What’s the biggest threat to world peace right now? Despite the horror, it’s not chemical weapons in Syria. It’s not even, for the moment, an Iranian nuclear weapon. Instead, it’s the possibility of a wave of sectarian strife building across the Middle East.
The Syrian civil conflict is both a proxy war and a combustion point for spreading waves of violence. This didn’t start out as a religious war. But both Sunni and Shiite power players are seizing on religious symbols and sowing sectarian passions that are rippling across the region. The Saudi and Iranian powers hover in the background fueling each side.

As the death toll in Syria rises to Rwanda-like proportions, images of mass killings draw holy warriors from countries near and far. The radical groups are the most effective fighters and control the tempo of events. The Syrian opposition groups are themselves split violently along sectarian lines so that the country seems to face a choice between anarchy and atrocity.

Meanwhile, the strife appears to be spreading. Sunni-Shiite violence in Iraq is spiking upward. Reports in The Times and elsewhere have said that many Iraqis fear their country is sliding back to the worst of the chaos experienced in the last decade. Even Turkey, Pakistan, Bahrain and Kuwait could be infected. “It could become a regional religious war similar to that witnessed in Iraq 2006-2008, but far wider and without the moderating influence of American forces,” wrote Gary Grappo, a retired senior Foreign Service officer with long experience in the region.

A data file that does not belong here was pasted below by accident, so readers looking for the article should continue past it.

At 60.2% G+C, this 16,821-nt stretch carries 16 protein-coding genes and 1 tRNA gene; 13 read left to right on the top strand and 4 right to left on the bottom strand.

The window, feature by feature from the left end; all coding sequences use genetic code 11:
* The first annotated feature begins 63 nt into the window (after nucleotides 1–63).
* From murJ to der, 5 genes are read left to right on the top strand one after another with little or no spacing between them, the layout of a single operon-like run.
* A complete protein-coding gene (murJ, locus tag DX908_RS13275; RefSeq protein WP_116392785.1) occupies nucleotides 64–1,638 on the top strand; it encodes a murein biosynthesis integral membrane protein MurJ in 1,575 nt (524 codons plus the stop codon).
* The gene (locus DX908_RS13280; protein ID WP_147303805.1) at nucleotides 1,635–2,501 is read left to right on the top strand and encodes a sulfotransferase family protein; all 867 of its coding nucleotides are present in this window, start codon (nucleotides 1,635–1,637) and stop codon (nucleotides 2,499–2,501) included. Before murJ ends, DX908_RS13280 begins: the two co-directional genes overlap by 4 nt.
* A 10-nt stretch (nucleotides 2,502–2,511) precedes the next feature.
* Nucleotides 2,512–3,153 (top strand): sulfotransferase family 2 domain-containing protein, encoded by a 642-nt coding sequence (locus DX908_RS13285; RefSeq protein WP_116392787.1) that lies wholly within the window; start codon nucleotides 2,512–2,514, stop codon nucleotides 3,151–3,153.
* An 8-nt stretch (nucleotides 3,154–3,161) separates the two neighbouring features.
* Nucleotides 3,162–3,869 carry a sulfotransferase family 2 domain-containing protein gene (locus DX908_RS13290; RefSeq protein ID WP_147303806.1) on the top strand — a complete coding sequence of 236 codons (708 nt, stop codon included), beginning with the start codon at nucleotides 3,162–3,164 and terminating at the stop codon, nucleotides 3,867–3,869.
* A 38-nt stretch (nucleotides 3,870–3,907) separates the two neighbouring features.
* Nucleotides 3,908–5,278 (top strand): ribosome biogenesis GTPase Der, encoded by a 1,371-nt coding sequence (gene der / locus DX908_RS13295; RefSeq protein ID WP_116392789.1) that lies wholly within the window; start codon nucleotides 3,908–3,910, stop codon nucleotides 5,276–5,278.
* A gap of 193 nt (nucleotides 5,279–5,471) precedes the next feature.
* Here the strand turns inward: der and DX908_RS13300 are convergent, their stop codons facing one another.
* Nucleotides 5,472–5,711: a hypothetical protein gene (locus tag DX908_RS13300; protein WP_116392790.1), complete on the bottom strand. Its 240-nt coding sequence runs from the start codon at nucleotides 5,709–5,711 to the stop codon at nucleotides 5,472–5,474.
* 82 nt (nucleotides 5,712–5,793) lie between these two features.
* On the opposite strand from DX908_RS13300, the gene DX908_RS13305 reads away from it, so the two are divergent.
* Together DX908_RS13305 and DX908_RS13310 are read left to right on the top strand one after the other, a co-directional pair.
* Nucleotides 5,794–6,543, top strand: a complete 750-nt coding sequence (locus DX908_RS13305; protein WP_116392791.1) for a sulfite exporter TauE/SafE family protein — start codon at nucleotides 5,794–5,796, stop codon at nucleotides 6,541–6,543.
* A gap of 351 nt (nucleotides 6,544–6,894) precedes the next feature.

“It has become clear over the last year that the upheavals in the Islamic and Arab world have become a clash within a civilization rather than a clash between civilizations,” Anthony Cordesman of the Center for Strategic and International Studies wrote recently. “The Sunni versus Alawite civil war in Syria is increasingly interacting with the Sunni versus Shiite tensions in the Gulf that are edging Iraq back toward civil war. They also interact with the Sunni-Shiite, Maronite and other confessional struggles in Lebanon.”

Some experts even say that we are seeing the emergence of a single big conflict that could be part of a generation-long devolution, which could end up toppling regimes and redrawing the national borders that were established after World War I. The forces ripping people into polarized groups seem stronger than the forces bringing them together.

It is pretty clear that the recent American strategy of light-footprint withdrawal and nation-building at home has not helped matters. The United States could have left more troops in Iraq and tamped down violence there. We could have intervened in Syria back when there was still something to be done and some reasonable opposition to mold.

At this late hour, one question is whether the sectarian fire has grown so hot that it is beyond taming. The second question is whether the United States has any strategy to limit the conflagration.

Right now, President Obama is focused on the imminent strike against the Assad regime, to establish American credibility when it sets red lines and reinforce the norm that poison gas is not acceptable.

But the president does have the makings of a broader antisectarian strategy. He has at least three approaches on the table. The first is containment: trying to keep each nation’s civil strife contained within its own borders. The second is reconciliation: looking for diplomatic opportunities to bring the Sunni axis, led by the Saudis, toward some rapprochement with the Shiite axis, led by Iran. So far, there have been few diplomatic opportunities to do this.

Finally, there is neutrality: the nations in the Sunni axis are continually asking the United States to simply throw in with them, to use the C.I.A. and other American capacities to help the Sunnis beat back their rivals. The administration has decided that taking sides so completely is not an effective long-term option.

Going forward, there probably has to be a global education effort to reduce anti-Sunni and anti-Shiite passions. Iran could be asked to pay a higher price not only for its nuclear program, but for its mischief-making around the region.